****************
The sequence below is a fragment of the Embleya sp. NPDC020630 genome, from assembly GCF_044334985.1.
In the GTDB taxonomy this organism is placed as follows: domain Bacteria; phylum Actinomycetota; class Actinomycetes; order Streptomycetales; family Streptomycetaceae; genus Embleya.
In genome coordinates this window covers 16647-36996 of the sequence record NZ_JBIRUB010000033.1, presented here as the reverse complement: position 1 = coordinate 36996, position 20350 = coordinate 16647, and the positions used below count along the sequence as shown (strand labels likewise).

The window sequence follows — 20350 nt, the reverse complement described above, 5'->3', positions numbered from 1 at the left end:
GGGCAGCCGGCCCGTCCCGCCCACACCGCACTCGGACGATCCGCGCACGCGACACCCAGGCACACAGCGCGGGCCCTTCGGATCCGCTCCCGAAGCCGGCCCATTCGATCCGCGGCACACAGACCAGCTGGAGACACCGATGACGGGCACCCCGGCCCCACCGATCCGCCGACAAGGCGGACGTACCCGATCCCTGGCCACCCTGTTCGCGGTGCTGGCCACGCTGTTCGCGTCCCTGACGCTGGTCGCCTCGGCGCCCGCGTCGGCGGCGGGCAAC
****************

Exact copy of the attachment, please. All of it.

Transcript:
The sequence below is a fragment of the Embleya sp. NPDC020630 genome, from assembly GCF_044334985.1.
In the GTDB taxonomy this organism is placed as follows: domain Bacteria; phylum Actinomycetota; class Actinomycetes; order Streptomycetales; family Streptomycetaceae; genus Embleya.
In genome coordinates this window covers 16647-36996 of the sequence record NZ_JBIRUB010000033.1, presented here as the reverse complement: position 1 = coordinate 36996, position 20350 = coordinate 16647, and the positions used below count along the sequence as shown (strand labels likewise).

The window sequence follows — 20350 nt, the reverse complement described above, 5'->3', positions numbered from 1 at the left end:
GGGCAGCCGGCCCGTCCCGCCCACACCGCACTCGGACGATCCGCGCACGCGACACCCAGGCACACAGCGCGGGCCCTTCGGATCCGCTCCCGAAGCCGGCCCATTCGATCCGCGGCACACAGACCAGCTGGAGACACCGATGACGGGCACCCCGGCCCCACCGATCCGCCGACAAGGCGGACGTACCCGATCCCTGGCCACCCTGTTCGCGGTGCTGGCCACGCTGTTCGCGTCCCTGACGCTGGTCGCCTCGGCGCCCGCGTCGGCGGCGGGCAAC